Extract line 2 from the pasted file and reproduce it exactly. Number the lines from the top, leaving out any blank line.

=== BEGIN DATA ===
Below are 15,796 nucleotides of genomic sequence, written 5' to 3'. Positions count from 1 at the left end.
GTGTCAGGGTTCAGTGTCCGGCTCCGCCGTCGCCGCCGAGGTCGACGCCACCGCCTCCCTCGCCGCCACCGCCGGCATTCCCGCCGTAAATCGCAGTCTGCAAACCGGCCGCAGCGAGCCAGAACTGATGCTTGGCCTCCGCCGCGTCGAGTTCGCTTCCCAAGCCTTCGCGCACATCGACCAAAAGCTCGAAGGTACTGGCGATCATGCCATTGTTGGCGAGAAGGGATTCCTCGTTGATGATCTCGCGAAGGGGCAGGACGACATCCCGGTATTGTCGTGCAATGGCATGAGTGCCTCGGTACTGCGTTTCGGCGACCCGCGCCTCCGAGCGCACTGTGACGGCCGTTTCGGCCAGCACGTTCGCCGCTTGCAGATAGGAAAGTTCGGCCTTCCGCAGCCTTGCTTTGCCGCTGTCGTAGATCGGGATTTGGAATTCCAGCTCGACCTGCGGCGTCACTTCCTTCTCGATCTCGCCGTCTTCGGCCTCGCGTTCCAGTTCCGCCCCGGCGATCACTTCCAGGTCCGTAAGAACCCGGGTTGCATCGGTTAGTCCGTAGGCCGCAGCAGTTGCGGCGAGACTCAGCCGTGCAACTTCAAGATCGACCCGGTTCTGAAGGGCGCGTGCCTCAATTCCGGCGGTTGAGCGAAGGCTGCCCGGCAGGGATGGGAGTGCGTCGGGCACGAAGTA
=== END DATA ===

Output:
GTGTCAGGGTTCAGTGTCCGGCTCCGCCGTCGCCGCCGAGGTCGACGCCACCGCCTCCCTCGCCGCCACCGCCGGCATTCCCGCCGTAAATCGCAGTCTGCAAACCGGCCGCAGCGAGCCAGAACTGATGCTTGGCCTCCGCCGCGTCGAGTTCGCTTCCCAAGCCTTCGCGCACATCGACCAAAAGCTCGAAGGTACTGGCGATCATGCCATTGTTGGCGAGAAGGGATTCCTCGTTGATGATCTCGCGAAGGGGCAGGACGACATCCCGGTATTGTCGTGCAATGGCATGAGTGCCTCGGTACTGCGTTTCGGCGACCCGCGCCTCCGAGCGCACTGTGACGGCCGTTTCGGCCAGCACGTTCGCCGCTTGCAGATAGGAAAGTTCGGCCTTCCGCAGCCTTGCTTTGCCGCTGTCGTAGATCGGGATTTGGAATTCCAGCTCGACCTGCGGCGTCACTTCCTTCTCGATCTCGCCGTCTTCGGCCTCGCGTTCCAGTTCCGCCCCGGCGATCACTTCCAGGTCCGTAAGAACCCGGGTTGCATCGGTTAGTCCGTAGGCCGCAGCAGTTGCGGCGAGACTCAGCCGTGCAACTTCAAGATCGACCCGGTTCTGAAGGGCGCGTGCCTCAATTCCGGCGGTTGAGCGAAGGCTGCCCGGCAGGGATGGGAGTGCGTCGGGCACGAAGTA